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13 Feb, 2024 22:18

Canada refuses to extradite wanted Nazi

Ottawa has cited a technicality in rejecting Moscow’s request for Yaroslav Hunka
Canada refuses to extradite wanted Nazi

The Canadian government has rejected A Russian request for the extradition of SS veteran Yaroslav Hunka, citing the lack of a relevant treaty between the two countries, Moscow's ambassador in Ottawa has confirmed.

Moscow had sent Ottawa an extradition request in December, based on charges against Hunka levied by the Russian Prosecutor-General’s Office. The 98-year-old Ukrainian-Canadian has publicly admitted volunteering to join the Waffen-SS Galicia Division during the Second World War, after he was honored with a standing ovation in the Canadian Parliament during last year’s visit by Ukrainian President Vladimir Zelensky.

“It is unlikely that the absence of an extradition treaty can serve as a reason for refusal,” Ambassador Oleg Stepanov said on Tuesday, calling it “an obvious politically motivated excuse.”

Stepanov pointed out that Canada could have charged Hunka with war crimes for his activity in the SS, but seems to have chosen not to. If Hunka lied about being a member of the SS on his citizenship application – as he obviously seems to have – then Ottawa could at very least strip him of citizenship, he added.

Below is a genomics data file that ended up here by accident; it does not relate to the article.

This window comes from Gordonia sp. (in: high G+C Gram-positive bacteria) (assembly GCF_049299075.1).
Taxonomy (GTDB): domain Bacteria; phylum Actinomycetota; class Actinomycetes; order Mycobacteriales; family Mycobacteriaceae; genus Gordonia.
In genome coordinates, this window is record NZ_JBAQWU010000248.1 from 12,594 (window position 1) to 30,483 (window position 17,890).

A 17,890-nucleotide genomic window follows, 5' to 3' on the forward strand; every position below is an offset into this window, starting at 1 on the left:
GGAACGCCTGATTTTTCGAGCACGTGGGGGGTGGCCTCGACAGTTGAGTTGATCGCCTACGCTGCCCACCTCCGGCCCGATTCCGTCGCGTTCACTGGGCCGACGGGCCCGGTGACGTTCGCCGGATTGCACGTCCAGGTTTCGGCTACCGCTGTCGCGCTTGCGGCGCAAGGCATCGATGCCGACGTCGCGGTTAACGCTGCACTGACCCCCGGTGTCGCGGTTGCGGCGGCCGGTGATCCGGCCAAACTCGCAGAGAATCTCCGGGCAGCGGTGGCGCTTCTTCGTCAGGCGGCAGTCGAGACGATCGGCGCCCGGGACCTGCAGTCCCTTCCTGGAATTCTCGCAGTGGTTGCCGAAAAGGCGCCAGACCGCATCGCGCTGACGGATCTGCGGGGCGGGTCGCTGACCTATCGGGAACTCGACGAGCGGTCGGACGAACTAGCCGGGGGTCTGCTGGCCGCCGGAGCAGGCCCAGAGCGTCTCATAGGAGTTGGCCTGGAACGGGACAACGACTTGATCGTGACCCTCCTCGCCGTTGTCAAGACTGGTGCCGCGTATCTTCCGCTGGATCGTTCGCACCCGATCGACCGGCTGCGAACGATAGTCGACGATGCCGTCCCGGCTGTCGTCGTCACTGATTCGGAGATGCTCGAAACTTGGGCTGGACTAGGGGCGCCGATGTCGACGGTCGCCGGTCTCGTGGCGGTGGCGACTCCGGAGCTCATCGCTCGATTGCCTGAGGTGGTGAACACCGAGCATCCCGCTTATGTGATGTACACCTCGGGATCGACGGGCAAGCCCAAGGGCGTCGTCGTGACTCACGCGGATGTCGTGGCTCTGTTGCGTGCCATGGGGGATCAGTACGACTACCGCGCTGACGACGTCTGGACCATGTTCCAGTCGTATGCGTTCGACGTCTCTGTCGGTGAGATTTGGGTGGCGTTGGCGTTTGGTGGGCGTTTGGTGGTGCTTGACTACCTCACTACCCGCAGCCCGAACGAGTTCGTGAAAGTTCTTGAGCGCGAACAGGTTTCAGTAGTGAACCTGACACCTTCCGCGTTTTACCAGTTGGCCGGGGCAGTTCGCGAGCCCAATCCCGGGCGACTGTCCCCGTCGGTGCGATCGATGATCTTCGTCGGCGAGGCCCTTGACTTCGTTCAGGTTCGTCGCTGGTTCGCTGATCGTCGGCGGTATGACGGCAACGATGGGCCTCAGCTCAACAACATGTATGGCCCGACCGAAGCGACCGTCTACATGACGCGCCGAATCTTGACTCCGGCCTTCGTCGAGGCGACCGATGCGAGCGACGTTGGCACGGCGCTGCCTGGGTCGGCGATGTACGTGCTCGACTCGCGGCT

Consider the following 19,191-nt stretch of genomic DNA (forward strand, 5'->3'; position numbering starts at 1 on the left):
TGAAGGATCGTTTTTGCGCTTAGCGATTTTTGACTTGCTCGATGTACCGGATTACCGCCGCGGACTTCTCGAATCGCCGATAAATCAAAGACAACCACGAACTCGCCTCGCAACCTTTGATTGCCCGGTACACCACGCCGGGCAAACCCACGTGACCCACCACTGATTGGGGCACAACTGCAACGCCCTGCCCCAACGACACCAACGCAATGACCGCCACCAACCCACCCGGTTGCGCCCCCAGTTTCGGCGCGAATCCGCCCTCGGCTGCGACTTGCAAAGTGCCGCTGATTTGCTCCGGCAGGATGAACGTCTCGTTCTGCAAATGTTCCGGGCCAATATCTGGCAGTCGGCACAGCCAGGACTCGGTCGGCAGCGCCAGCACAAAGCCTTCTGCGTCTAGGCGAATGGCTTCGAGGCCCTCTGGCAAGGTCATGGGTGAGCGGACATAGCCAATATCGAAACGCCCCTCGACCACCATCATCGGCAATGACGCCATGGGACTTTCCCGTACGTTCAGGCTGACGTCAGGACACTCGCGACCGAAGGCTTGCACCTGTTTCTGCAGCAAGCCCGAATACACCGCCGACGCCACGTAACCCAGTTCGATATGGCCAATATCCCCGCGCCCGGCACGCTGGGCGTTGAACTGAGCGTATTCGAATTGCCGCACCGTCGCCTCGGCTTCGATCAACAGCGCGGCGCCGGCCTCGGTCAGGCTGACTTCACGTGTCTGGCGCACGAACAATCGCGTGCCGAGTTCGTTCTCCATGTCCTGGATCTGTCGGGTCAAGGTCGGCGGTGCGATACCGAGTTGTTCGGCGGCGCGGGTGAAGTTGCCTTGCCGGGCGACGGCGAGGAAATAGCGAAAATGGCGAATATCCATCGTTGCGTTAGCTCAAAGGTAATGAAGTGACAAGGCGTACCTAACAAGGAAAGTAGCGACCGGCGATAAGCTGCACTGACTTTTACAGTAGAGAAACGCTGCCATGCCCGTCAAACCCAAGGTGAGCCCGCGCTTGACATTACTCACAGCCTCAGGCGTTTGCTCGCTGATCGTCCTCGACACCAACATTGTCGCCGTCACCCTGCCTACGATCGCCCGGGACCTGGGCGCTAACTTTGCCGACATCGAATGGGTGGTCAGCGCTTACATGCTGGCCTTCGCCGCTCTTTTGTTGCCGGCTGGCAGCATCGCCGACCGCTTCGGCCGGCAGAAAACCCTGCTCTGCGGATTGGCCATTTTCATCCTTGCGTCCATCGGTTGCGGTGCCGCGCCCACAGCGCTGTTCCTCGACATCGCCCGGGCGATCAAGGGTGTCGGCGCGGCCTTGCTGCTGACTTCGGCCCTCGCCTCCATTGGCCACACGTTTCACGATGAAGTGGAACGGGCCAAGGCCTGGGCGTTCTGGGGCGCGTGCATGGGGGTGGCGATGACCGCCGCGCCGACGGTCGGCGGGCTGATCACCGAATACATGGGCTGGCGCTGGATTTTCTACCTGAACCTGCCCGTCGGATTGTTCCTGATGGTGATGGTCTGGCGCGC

“Here is the litmus test for Canada’s covering up of Nazism. Will the criminal be punished or will he continue to live out his comfortable retirement years in a country that is so proud of its legal standards?” Stepanov said.

Either way, Russia intends to “continue to seek justice” in the matter, said the ambassador.

Hunka was a guest of honor at the Canadian Parliament last September, and was introduced as “a Canadian hero” who “fought for Ukrainian independence against the Russians” to thunderous applause. The incident was condemned by Russia, Poland, and the UN, while the Canadian opposition accused Prime Minister Justin Trudeau of lying about his role in the affair. House Speaker Anthony Rota took the blame for the incident and resigned.

In October 2023, Russia charged Hunka with genocide and issued a warrant for his arrest. Russian diplomats have pointed to the incident as proof of Nazi influence in Canada. President Vladimir Putin also brought up the affair in last week’s widely watched interview with American broadcaster Tucker Carlson.

The Galicia Division went from a volunteer Ukrainian SS division to a Waffen-SS grenadier division. They were accused of numerous war crimes against Jews, Poles and Soviet civilians. The division was shattered in the July 1944 Battle of Brody, but Nazi Germany rebuilt and used it to terrorize civilians in Slovakia and Yugoslavia.

In April 1945, the Third Reich handed the division over to the ‘Ukrainian National Committee’. Its surviving members surrendered to the British in Austria. About 8,000 of them were later given sanctuary in the British Commonwealth, and many ended up in Canada.